Somewhere near Rorathang, we parted ways with the Rangpo River which was keeping us company ever since we crossed over to Sikkim from West Bengal. The road got steeper and the bend in the roads sharper, sometimes rounding consecutive hair-pin bends. The nip in the air, the change in the plant life – from sal and bamboo to silver firs, oak, etc. – and low hung clouds indicated we were climbing higher and higher.
Small towns and hamlets popped up at infrequent intervals. Although concrete buildings seem to be replacing the old wooden structures, nearly all of them had a balcony or a window ledge devoted to colourful potted plants; many had kitchen gardens or a small orchard on the side. These villages have also discovered ecotourism as a way of sustenance. We were headed to one such village Dalapchand, tucked deep inside east Sikkim.
A little before reaching Rhenock, on the insistence of our driver, we made a small detour to a place called Rungdung. Cut into the forested hillside was a huge temple complex, called Sri Vishwa Vinayaka Mandir. Opened to the public in October 2016, it contained two temples dedicated to Ganesha and Shiva. On one side, there was a diorama of a scene from the ‘samundra manthan’ or the churning of the ocean as mentioned in the Bhagavat Purana. In a state known for its monasteries, this temple seems to have become quite popular in a short time.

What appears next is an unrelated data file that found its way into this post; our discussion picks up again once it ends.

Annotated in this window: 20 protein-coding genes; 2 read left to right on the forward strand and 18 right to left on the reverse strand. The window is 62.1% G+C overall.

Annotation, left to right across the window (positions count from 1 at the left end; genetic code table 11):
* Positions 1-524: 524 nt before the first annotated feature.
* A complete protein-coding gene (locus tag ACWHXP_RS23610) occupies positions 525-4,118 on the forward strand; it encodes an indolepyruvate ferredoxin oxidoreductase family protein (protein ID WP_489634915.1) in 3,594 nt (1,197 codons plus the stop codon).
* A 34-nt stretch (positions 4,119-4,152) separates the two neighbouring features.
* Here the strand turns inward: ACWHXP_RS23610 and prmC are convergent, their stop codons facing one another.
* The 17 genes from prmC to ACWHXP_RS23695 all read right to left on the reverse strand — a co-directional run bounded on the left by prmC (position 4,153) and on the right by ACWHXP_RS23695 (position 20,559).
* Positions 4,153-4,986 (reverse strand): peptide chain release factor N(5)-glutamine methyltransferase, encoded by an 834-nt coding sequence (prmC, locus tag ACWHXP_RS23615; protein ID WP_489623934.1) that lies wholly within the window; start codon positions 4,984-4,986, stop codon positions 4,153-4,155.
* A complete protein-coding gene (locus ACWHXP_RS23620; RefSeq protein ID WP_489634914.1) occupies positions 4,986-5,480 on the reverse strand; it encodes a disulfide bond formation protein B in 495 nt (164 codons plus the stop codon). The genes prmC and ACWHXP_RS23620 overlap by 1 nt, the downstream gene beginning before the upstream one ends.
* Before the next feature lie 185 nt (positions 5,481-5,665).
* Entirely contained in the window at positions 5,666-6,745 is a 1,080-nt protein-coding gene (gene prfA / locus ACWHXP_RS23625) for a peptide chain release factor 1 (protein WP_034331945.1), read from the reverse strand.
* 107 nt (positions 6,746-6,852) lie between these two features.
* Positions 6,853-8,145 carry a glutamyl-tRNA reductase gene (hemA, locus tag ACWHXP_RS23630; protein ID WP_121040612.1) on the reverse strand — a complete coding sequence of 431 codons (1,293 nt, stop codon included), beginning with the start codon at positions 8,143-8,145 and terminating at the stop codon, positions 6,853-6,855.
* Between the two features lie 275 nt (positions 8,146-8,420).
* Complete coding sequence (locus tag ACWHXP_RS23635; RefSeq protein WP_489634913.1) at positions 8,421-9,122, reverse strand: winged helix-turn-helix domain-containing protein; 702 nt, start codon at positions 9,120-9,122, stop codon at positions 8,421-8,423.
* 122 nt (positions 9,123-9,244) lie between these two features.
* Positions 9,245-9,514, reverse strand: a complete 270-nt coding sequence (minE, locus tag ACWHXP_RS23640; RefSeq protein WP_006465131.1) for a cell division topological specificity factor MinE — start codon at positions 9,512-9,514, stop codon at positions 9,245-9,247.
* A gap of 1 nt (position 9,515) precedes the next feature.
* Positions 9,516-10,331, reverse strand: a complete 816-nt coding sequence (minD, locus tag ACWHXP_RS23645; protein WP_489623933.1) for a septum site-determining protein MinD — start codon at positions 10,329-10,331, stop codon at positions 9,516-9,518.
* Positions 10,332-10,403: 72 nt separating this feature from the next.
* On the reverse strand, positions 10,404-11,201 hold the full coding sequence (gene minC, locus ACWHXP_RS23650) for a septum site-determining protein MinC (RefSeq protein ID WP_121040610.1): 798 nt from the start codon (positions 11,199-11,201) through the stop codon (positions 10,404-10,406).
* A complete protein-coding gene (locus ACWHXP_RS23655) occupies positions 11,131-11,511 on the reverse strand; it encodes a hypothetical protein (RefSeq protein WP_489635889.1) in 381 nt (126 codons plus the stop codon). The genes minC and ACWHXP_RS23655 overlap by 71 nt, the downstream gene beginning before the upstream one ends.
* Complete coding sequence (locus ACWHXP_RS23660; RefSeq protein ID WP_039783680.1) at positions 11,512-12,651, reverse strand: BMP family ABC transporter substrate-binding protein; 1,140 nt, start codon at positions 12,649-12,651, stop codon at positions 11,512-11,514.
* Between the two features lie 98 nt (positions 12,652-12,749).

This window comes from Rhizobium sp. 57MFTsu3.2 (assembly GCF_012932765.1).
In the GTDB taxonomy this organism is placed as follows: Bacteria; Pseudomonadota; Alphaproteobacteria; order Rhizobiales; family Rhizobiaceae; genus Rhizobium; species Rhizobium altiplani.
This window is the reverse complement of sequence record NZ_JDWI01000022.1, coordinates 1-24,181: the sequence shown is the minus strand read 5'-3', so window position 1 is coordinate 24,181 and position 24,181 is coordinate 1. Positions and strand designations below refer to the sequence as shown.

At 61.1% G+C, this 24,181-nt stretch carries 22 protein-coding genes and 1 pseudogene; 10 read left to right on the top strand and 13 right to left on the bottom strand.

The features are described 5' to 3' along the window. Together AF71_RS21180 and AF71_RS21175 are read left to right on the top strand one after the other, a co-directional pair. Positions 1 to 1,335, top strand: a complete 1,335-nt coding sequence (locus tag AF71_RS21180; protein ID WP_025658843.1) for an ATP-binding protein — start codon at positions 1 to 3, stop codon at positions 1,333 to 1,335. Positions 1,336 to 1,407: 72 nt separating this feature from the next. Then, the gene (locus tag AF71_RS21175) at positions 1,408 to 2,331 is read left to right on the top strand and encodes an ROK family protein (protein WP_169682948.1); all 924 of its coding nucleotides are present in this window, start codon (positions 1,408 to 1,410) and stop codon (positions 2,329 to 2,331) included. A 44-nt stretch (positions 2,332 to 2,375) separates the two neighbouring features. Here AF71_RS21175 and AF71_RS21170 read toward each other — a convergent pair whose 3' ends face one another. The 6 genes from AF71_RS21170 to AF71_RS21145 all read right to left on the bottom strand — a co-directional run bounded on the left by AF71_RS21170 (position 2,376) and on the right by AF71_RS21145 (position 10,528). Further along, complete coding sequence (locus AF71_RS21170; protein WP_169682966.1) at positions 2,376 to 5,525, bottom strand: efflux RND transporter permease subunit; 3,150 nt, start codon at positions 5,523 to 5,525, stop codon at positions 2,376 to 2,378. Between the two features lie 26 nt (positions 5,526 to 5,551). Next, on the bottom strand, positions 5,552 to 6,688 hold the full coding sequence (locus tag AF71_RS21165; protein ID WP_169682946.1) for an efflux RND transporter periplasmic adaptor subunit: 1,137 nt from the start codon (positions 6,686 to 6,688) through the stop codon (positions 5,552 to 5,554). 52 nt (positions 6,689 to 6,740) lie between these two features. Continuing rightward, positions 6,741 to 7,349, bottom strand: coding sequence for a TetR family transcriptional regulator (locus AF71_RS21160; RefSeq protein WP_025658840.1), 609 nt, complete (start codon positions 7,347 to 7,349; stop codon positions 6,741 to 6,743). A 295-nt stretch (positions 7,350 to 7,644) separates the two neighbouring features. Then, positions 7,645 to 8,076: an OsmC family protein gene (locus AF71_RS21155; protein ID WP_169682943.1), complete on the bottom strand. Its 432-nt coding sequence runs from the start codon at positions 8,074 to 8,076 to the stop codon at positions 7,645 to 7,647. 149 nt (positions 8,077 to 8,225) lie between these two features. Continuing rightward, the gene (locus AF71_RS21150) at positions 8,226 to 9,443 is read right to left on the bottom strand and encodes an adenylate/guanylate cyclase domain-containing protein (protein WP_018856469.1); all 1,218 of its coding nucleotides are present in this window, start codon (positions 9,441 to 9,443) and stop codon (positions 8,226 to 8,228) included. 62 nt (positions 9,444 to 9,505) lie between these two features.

By the time we finished our tea at a local tea shop, the sky had darkened considerably. The owner of our homestay called and advised us to finish our sightseeing before reaching Dalapchand. It was a timely advice we realised later.
The first stop was at Mankhim Temple, a pilgrim centre of the local Rai community. A long flight of stairs led to the hill-top temple. We were lucky to catch the community’s Sakewa festival in progress. Observed in honour of Nature, it includes worship of Mother Earth followed by community singing and dancing. From a view point behind the temple, we could see the popular Lampokhari Lake nestling far below, amidst verdant hills and valleys. Later, we drove down to the lake proper.
Known as the Lampokhari Lake or the Aritar Lake (after the village of Aritar where it is located), it is considered a holy lake by the local people. People pray to the spirit of the lake for wish fulfilment; if their wish is fulfilled, they release fish into the lake, we were told. Feeding the fish is a popular activity. Pathways run around the lake. You may also go boating in the lake. At the far end of the waterbody is a monastery encircled with prayer flags. However, the approaching rain and promises of a much-delayed lunch found us wending our way to the homestay.
Spread over two ledges (upper and lower) Dalapchand is a fairly large village with a few administrative offices and schools. It is located on way to Sikkim’s famous old Silk Route which was frequented by Tibetan traders who travelled as far down as Kalimpong (in West Bengal) for business, traversing the great mountain passes and the rough terrain. A local person can point out a section of the old mule track that exists even today.